2. This Ecstasy of Madness:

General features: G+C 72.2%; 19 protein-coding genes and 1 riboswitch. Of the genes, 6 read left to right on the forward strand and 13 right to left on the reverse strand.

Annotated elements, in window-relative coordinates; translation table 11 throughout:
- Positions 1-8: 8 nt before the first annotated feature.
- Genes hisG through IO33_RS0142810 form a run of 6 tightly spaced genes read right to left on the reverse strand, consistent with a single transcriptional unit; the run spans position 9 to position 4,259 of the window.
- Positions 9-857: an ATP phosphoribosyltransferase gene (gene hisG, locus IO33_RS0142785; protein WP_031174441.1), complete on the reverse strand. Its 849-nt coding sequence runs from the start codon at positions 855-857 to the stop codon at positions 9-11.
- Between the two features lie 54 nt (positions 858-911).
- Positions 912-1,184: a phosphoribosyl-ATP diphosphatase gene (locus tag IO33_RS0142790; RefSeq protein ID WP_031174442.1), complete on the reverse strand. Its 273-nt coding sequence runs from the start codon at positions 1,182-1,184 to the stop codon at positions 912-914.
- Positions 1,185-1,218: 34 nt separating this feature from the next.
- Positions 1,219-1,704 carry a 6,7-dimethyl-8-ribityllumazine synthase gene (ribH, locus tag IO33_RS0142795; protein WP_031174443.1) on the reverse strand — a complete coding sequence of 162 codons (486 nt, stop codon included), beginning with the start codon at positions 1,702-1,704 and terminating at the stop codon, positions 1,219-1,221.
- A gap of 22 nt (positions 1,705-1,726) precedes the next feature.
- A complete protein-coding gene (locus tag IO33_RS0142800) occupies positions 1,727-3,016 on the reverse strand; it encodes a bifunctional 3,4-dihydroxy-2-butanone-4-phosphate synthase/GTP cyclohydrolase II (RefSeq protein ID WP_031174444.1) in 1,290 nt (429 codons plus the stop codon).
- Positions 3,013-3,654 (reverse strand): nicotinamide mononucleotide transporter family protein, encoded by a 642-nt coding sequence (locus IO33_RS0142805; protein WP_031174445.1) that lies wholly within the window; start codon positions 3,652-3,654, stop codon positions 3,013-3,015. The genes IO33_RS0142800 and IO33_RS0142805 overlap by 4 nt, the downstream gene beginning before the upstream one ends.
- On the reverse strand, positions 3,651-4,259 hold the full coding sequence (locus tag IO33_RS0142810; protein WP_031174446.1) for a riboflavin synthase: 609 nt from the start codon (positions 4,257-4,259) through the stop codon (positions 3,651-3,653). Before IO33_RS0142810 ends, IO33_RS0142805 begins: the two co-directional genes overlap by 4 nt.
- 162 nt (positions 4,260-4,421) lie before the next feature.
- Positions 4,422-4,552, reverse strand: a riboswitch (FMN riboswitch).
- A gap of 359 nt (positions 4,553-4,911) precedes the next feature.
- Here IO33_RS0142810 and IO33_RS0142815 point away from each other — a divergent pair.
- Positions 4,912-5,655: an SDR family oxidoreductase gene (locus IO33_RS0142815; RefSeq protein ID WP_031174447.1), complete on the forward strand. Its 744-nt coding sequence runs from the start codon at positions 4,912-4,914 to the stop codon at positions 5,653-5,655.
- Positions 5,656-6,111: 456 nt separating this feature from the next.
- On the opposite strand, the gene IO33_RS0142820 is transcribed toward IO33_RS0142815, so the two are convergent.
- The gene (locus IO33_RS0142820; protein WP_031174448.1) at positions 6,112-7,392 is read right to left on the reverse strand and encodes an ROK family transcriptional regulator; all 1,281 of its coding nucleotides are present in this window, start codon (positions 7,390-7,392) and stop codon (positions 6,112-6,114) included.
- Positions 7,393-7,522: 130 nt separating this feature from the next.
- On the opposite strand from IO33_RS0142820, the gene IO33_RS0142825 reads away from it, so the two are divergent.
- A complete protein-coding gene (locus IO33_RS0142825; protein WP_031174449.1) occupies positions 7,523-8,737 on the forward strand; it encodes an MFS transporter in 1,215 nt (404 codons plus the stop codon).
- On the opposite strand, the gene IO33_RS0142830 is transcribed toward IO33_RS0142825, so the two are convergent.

As the thing got more and more repressive, fear just started coming. I remember I was in Mano, and then I hear about this very good-looking pastor . . . and all the girls in the high school were like, “He’s so cool, he’s so cool.” But then these new words started coming in, and the first one was “demon.” And the school went into a panic fever because they heard some girls had demons, and then they were chucked from there . . . Now there are all these demons which were entering people. Then once you remove that demon, everything’s going to be okay. Of course, the whole truth was: everybody knew, in the rational place, that our economy was just going upside-down . . . and you have no explanation for the failure. How can you have an explanation when you have a one-party state, when you have one president, you have one news? So you can’t depart from inside that world to stand outside and say, “It’s because somebody is messing with us. So it must be your neighbor. It’s the neighbor doing those things.” . . . So of course you start getting the feeling that there are these forces. And then of course there are these brokers of the forces. The brokers basically are pastors. Their job was to say, “Listen — me, I control these forces, and I’ve been given power because I went to Nigeria for Bible study, and inside Nigeria there are demons who run it like a kingdom, which is ruling the whole of Africa. And so I came back and I’ve been taught how to handle these forces.” . . . So people go demon-hunting. People bring their children to remove the demons . . . Your heart needs solace — fine. Guys needed the solace. It was a terrible, terrible time. Through that period of time, how many middle-class people of my age saw people die of AIDS, and the whole story gets hidden away? How many people went mad with stress and demonology? How many disappeared? Can we count the people we lost — really lost — like who lost their head inside that crazy place removing demons? Do I remember sitting, coming back after 1992, to hear a pastor tell his congregation, “God tells you to be dutiful to your leader.” He said so! In a church! So my mum was like, “I’m not voting, because this multiparty thing is now you’re not being dutiful to your leader.” There’s no such thing as analysis. There’s no such thing as evidence of your own eye. Once you remove your demon, prosperity will shower upon you. And look at me, I’m prosperous . . . So my mum took me to a funeral of a guy — let’s call the guy Paul. Paul was much older than me, and he had a tragic story about him, when I was a kid: he was sixteen, and he had taken the car, and then he knocked a kid and the kid died. So now Paul is knocked back — hit-and-run . . . Nobody really knows this story, because he was found dead. So of course by this time, the parents have entered this church — their business is no longer a business, it’s now empty, they’re paying the rent and then they are praying the whole day. So we go for a funeral. First, the whole angle of the testimony was: “We really don’t know if in that microsecond, before that car hit him, he confessed his sins and then he’s gone to heaven. But I must tell you that if he did not, he’s burning in hell right now.” And there are the parents clapping in this ecstasy of madness . . . My head just checked out . . . Me, I’m dedicated to a rational, secular life . . . I don’t want to touch a god in my life at all.